Ian Clark is a combo guard, like Burks, and Dante Exum is a tall point guard. Both Clark and Exum will get some looks at the two this season. So will Gordon Hayward, but he's going to be Wing1 for this team anyway, I don't think he needs to be Wing4 as well. Exum can make threes, and is a headache to match up with. If he can consistently play back up PG / back up SG equally well then we're going to be very happy. Clark is a more natural shooter, but he did not have a very convincing rookie year. After that you get Carrick Felix, who played even fewer minutes than Clark did last year (Clark played 172, Felix only 38). Felix is athletic and could be a defender with three point range. We don't know because there's so little data on him in the NBA.

Last, but also least, is Brock Motum. He's a bigman, but I'm listing him here to go with that 3 - 6 - 6 breakdown. It's either him or Steve Novak, and I went with which guy is more capable to defend wing players right now. If the Jazz do envision Novak as a 3/4 then, well, it isn't going to be the end of the world. Hayward, Burks, and Hood will take the majority of the 96 minutes at the wing spot. There isn't going to be a lot left after Clark and Exum get some reps in at the two. And Novak IS the best shooter on the team. I can see some situations where putting him in at the three is a good thing. But they are situations, not sequences.

Bigmen:

Derrick Favors is the man. He's a double double machine who can send shots back and, when he remembers, completely humiliate players when he uses his full range of basketball skills and Olympian like athleticism. He headlines the bigmen for this team, and there's no big secret why. Favors is just really, really good. Who he plays with on the floor will go a long way towards determining what the Coach will ask of Favors. (And I think this is backwards. They didn't make Karl Malone do different things on the floor if he was on the floor with Mark Eaton or Greg Ostertag or Danny Manning. He was always Karl Malone and asked to do Karl Malone things.) Paired up with Enes Kanter means that Favors' paint dominance is someone relinquished, as Kanter is a 20/20 threat when he is rolling. Paired up with Trevor Booker means that Derrick is more in charge of clearing the glass and outlet-ing the ball. Booker is Mr. Hustle and has an outside shot. Favors is more traditional here. And last, paired up with Rudy Gobert moves Derrick to the four, and then becomes the primary inside scoring option. The changing demands on Derrick will be something to watch this season.

The Kanter / Booker / Gobert discussion will be on that goes beyond their conjugate ability with Favors, though. I think we like all three of them, and know that they are vastly different players. Kanter is more like Malone than anyone else on our team in terms of being an actual offensive finisher from 20 feet and in. He works on the glass and defensive effort vacillates from game to game though. When he is "on" he does play like a #3 draft pick. He's just not "on" as much as we'd want.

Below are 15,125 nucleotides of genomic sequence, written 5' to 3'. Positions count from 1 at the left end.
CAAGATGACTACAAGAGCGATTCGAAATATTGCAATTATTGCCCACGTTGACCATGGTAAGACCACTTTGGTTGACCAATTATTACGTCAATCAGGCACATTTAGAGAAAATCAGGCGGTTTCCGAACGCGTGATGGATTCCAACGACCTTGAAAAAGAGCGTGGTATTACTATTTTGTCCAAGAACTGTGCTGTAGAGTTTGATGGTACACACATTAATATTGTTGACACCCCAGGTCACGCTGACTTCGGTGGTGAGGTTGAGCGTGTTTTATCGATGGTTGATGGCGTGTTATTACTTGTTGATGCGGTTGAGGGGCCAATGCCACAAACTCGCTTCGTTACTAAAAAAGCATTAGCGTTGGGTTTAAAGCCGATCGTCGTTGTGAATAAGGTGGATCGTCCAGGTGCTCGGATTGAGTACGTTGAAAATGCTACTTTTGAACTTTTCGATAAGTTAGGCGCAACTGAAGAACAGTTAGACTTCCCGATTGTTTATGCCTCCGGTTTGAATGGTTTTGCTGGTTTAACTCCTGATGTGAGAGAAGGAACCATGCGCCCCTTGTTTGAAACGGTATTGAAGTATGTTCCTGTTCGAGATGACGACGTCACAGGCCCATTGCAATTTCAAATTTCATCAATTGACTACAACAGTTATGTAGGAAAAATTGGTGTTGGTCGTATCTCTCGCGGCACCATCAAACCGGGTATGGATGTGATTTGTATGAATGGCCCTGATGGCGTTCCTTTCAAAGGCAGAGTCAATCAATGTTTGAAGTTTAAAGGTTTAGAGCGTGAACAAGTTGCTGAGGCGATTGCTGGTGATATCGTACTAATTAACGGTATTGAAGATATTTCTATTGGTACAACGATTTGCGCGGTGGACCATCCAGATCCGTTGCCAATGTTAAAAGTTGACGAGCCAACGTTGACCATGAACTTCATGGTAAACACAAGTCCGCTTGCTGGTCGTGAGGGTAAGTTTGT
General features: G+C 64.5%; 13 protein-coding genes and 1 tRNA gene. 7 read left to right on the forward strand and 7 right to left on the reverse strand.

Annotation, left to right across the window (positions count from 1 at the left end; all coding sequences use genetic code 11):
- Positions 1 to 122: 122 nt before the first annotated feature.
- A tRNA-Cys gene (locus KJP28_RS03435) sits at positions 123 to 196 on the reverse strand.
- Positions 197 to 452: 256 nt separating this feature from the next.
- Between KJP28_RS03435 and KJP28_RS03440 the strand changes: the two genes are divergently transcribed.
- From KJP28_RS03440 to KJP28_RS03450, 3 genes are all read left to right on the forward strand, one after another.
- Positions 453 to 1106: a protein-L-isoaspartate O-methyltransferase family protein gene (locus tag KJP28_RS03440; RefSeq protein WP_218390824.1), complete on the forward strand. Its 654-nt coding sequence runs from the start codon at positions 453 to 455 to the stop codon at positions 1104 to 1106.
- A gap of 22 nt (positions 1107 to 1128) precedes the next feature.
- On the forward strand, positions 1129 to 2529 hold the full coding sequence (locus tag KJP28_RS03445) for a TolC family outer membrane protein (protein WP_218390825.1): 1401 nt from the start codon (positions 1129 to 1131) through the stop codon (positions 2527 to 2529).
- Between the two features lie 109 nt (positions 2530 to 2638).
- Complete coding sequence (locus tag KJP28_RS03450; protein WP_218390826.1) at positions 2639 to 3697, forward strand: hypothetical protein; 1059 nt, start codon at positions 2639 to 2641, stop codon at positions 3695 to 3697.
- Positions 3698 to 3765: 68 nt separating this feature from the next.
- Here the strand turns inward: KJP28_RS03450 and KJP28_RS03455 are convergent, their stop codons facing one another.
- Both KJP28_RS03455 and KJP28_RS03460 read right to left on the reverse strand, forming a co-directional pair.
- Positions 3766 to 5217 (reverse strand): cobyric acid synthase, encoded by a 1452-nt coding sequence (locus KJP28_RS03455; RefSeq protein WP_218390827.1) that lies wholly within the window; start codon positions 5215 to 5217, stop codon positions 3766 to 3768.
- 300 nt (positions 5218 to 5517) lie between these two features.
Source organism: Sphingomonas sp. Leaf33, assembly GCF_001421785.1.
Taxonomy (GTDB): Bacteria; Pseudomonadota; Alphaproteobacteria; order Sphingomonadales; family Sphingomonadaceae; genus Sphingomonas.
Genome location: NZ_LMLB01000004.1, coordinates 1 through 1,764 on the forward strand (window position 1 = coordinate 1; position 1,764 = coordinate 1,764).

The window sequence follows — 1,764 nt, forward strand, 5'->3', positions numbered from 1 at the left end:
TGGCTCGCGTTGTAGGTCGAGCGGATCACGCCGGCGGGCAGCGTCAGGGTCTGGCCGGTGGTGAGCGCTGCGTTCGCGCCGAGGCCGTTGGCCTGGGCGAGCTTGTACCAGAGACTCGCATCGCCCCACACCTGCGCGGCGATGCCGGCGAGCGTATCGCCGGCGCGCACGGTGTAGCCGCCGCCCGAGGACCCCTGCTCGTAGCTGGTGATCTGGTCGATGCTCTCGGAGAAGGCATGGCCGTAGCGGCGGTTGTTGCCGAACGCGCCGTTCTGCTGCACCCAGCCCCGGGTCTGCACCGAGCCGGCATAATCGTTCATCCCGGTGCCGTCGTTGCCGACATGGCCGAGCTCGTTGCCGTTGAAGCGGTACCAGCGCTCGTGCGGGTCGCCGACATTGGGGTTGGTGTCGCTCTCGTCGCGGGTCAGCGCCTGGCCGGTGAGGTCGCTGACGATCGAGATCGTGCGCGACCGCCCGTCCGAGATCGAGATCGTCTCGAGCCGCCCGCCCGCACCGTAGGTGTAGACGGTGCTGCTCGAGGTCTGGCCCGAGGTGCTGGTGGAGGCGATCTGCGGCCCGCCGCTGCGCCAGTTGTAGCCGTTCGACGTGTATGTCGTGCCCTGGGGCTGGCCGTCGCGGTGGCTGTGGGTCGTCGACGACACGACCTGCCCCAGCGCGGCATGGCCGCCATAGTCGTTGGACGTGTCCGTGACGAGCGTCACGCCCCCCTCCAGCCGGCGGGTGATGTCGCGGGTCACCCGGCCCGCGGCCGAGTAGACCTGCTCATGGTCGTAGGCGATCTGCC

If Kanter is a flawed version of Karl Malone than Booker is a flawed version of Paul Millsap. But a hybrid Millsap, the hustle and energy of his first two season coupled with the shooting range of the current Millsap version. He brings toughness to a group of guys who were conditioned not to express toughness (but we've seen episodes where Favors of Kanter did not back down during games. Let's see more of it!). Trevor is going to push people around in the paint, and in practice. I don't see how he's anything more than the fourth big on this team though.

Rudy Gobert is just so amazing I don't know where to begin. He's perfect off the bench because he gives the bench guards a Big Brother on defense to help them, and is a huge target on offense who cleans up any messes around the rim, or is a perfect recipient for a dump-off pass. He's big. He's agile. He finishes well around the basket. And he's not horrible at free throws. It's not crazy to believe that he could start at some point during this season. It's crazy to believe that he didn't deserve much more playing time last year as Brandon Rush did. (But that happened)

The Jazz have two specialists left in their deep bigman rotation: Steve Novak and Jeremy Evans. Both are pure finishers. Evans is a great finisher near the basket. And Novak is a great finisher on spot up jumpers. Novak spreads the floor but can't play a lick of defense and doesn't rebound. But he's the best shooter on the entire team. He's the most experienced (in age), but has been little more in his NBA career than someone to throw a few change-ups on the floor. Evans can defend, but isn't a threat at all to make jumpers. He did last year, but we haven't seen a lot of it this preseason. Dude can't get on the floor, which is so ironic because his leaping ability means he doesn't spend much time actually on the floor when he's in the game either. Both players are in a numbers crunch as bigmen behind a very deep foursome. If they can steal some minutes at the three they may actually see 10 minutes in a game now and then. Neither is capable of defending the three though.

I think Brock Motum is slightly better equipped, but he's a face up four / hustle guy hybrid too, in reality. It's likely that he's going to spend more of his time in Idaho than Utah, though. I could be wrong. Maybe he's the Australian version of Dirk Nowitzki? Probably not though.

Impressions:

It's hard not to look at this squad and be amazed by how young they are, or how inexperienced they are. But the Jazz brass are determined not to skip any steps this time -- for reals. And that means it's a learning process for the players, coaches, front office, and fans too. There are going to be good nights, great nights, and forgettable ones too. But this roster is one that's going to compete most nights against playoff teams, and not back down. It's a team you can root for. A team that will play an exciting style of basketball that takes advantage of the skills and talents of the players up make up the roster.

Trey Burke, Gordon Hayward, and Derrick Favors are going to straight up ball this year. And the rest of the team will follow. Alec Burks could be our leading scorer. Enes Kanter could start to reach the surface of his potential. Dante Exum could be facing off against Trey in the Rookie/Soph game. Rodney Hood is already regarded as the steal of the draft. Trevor Booker is a freight train. Steve Novak is hilarious. And man, Rudy Gobert. Dude is going to get some 6MOY, MIP, and DPOY votes if he stays healthy and gets a shot.

You're going to love this team. You're going to love this team because they are bringing the Jazz back to Utah basketball.